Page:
Situps are actually a horrible exercise. Really, the only people that should be doing them are people who have to do them for some kind of physical fitness test. There are so many better ways to train your abs and core.

    I have no idea why they are horrible, but I cannot see how they can be scary. Or why one would do them if he/she does not like them.
  • ritzvin
    ritzvin Posts: 2,860 Member
    cwolfman13 wrote: »
    LKArgh wrote: »
    I can totally understand being scared of lifting at home, but sit-ups? How can a sit-up be dangerous?
    Anyway, perhaps start with the basics? Walk, to start getting into the routine of exercise and once you are comfortable doing that look into bodyweight routines, there are lots of them for beginners. I would avoid anything that requires really good form, like e.g. yoga or pilates, and focus on basic exercises everyone is familiar with so you will not feel intimidated, like crunches, wall push-ups, glute bridges etc. Google bodyweight routines for beginners, and pick one that makes you feel comfortable.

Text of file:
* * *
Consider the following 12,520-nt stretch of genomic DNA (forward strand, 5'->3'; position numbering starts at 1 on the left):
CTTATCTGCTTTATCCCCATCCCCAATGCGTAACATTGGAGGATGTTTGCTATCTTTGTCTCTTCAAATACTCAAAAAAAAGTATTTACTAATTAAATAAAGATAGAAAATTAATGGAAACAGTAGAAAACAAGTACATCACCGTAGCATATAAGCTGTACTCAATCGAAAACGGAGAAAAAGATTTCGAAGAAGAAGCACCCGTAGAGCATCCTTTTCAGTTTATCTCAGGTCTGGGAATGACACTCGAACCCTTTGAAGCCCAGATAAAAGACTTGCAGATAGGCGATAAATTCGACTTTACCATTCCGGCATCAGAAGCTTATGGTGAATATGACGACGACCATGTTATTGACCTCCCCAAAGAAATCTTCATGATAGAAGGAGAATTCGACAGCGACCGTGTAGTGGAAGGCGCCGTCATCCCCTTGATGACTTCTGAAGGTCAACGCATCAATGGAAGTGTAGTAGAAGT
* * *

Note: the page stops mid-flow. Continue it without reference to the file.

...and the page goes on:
Unless you plan to join a gym and do a class? Than you can try a few beginner classes and see whatyou enjoy.

    Situps are actually a horrible exercise. Really, the only people that should be doing them are people who have to do them for some kind of physical fitness test. There are so many better ways to train your abs and core.

    Ditto this, especially for someone with very weak abs... it's a difficult exercise to do with remotely decent form that won't strain neck, etc before a preexisting level of strength.